Global Price Watch: May 2017 Prices (June 30, 2017)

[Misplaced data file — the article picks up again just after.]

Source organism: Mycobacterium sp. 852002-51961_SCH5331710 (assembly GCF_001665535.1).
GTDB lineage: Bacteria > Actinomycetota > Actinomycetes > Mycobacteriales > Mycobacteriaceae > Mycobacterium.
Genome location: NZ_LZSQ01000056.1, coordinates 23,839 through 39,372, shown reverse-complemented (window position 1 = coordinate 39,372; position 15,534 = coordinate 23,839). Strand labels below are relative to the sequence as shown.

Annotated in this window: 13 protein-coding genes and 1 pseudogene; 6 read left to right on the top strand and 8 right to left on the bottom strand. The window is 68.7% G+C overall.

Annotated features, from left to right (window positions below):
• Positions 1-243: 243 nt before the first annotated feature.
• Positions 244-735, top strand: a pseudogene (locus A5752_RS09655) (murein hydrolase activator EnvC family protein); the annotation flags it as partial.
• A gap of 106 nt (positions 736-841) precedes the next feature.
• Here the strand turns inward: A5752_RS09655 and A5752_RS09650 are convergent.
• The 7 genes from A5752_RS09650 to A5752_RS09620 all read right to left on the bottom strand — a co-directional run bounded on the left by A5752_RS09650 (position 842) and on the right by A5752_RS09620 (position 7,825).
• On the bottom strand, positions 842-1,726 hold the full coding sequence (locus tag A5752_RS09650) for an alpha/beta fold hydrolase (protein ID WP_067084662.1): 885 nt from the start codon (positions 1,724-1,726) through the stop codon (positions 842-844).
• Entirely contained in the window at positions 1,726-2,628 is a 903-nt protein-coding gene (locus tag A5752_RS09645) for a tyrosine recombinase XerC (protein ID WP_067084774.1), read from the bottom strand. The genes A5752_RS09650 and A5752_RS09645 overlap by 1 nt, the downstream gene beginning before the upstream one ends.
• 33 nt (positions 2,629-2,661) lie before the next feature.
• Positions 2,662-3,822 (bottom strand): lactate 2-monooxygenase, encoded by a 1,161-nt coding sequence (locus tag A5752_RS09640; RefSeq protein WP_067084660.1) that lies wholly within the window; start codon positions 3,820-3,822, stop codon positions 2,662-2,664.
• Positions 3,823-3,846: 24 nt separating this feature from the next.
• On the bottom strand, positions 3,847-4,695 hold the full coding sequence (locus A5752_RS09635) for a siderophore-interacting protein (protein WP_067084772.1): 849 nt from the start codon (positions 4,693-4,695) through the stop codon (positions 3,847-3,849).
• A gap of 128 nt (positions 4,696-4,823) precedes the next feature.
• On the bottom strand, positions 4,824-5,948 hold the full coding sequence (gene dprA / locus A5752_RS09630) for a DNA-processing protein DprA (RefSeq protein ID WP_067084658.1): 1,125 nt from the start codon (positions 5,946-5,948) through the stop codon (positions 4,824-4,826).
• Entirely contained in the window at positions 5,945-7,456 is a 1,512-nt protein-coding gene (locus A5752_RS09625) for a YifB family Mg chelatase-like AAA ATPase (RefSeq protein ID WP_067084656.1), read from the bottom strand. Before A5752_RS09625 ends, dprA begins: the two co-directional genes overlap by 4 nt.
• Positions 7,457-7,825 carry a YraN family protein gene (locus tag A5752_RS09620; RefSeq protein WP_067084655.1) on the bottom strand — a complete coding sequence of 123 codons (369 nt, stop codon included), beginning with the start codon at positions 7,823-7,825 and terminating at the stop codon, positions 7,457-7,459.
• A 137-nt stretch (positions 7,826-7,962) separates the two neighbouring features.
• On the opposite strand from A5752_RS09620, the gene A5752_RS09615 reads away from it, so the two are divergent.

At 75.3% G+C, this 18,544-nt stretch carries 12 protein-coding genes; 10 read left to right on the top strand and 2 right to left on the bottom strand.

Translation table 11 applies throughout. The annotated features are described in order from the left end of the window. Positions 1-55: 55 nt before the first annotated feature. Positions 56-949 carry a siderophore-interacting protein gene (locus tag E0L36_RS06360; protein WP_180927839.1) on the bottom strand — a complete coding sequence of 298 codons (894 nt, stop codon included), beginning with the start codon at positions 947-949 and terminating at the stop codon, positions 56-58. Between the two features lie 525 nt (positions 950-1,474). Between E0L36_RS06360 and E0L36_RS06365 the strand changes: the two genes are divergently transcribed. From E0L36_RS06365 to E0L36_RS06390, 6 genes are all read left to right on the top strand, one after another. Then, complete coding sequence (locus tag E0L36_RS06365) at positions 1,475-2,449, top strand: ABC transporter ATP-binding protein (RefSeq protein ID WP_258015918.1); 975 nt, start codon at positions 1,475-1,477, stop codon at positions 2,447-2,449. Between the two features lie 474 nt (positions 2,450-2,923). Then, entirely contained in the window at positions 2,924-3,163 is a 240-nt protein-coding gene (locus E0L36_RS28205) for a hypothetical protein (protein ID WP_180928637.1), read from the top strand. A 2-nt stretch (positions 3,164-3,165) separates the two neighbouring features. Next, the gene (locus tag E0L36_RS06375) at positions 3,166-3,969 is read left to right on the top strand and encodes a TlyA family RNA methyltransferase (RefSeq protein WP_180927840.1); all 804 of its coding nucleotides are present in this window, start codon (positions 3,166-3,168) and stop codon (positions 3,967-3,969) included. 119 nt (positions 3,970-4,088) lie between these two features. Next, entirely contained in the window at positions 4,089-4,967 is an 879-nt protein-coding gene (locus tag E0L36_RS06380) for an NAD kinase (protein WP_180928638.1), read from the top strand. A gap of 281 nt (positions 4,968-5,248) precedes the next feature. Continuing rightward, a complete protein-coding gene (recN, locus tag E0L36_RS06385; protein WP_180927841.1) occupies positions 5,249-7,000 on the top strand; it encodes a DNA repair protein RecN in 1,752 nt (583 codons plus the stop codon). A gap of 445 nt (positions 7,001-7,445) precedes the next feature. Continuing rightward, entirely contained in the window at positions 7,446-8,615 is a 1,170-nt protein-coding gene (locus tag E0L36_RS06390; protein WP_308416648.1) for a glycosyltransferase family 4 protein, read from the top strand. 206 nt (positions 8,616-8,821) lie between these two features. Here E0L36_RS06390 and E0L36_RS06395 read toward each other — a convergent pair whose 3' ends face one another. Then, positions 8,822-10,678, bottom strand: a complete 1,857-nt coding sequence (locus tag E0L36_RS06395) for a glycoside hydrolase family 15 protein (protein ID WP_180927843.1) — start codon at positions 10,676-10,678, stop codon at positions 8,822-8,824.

In West Africa, regional staple food production during the 2016/17 marketing year was well above average. International rice and wheat imports continue to support regional market supplies. Prices continued to increase seasonally in many areas in May with the onset of the lean season. Current market anomalies remain largely concentrated in the eastern marketing basin, including but not limited to: conflict-related market disruptions in the Lake Chad basin, localized above-average grain deficits in Niger, and the impacts of the continued depreciation of the Naira. In East Africa, staple food supplies remain tight and prices well above-average in South Sudan, Somalia, and Yemen. Markets remain severely disrupted by insecurity in Yemen and South Sudan. Import capacity in Yemen is uncertain, and food availability will likely remain constrained in the coming months. Uganda and Kenya are also facing below-average staple food supply and above-average and increasing prices following poor harvests. In Southern Africa, regional maize availability continued to improve in May with the progression of harvests from the 2016/17 production season. Regional maize production prospects for the current season are good with record-high harvests anticipated in South Africa. Maize prices declined sharply in most areas in May, and were below their respective 2016 levels in many areas. The exceptions to these trends are in Zambia, where prices remain above average. Low regional maize prices encouraged exports to East Africa and beyond. In Central America, staple food availability continued to decline following the end of the recent Postrera harvest and Apante harvest. Maize and bean prices were seasonally stable or decreasing across the region, with varied trends compared to average levels. In Haiti, local maize prices were firm while local black beans prices saw a modest increase from their April levels. Imported rice prices were stable as the Haitian gourde appreciated marginally against the U.S. dollar. Higher transportation costs will continue to place upward pressures on staple food prices in the coming months. Central Asia sustained adequate supplies. Wheat prices remained stable in Kazakhstan, Tajikistan, and Afghanistan, but started to decline in Pakistan with the arrival of the new harvest. Rice prices in Pakistan increased following larger export demand, affecting also rice prices in Afghanistan. Intraregional trade is expected to fill staples’ deficits on importing countries. International staple food markets remain well supplied. Maize prices fell, soybean prices rose while rice and wheat prices were mixed. Crude oil prices fell and remain well below average.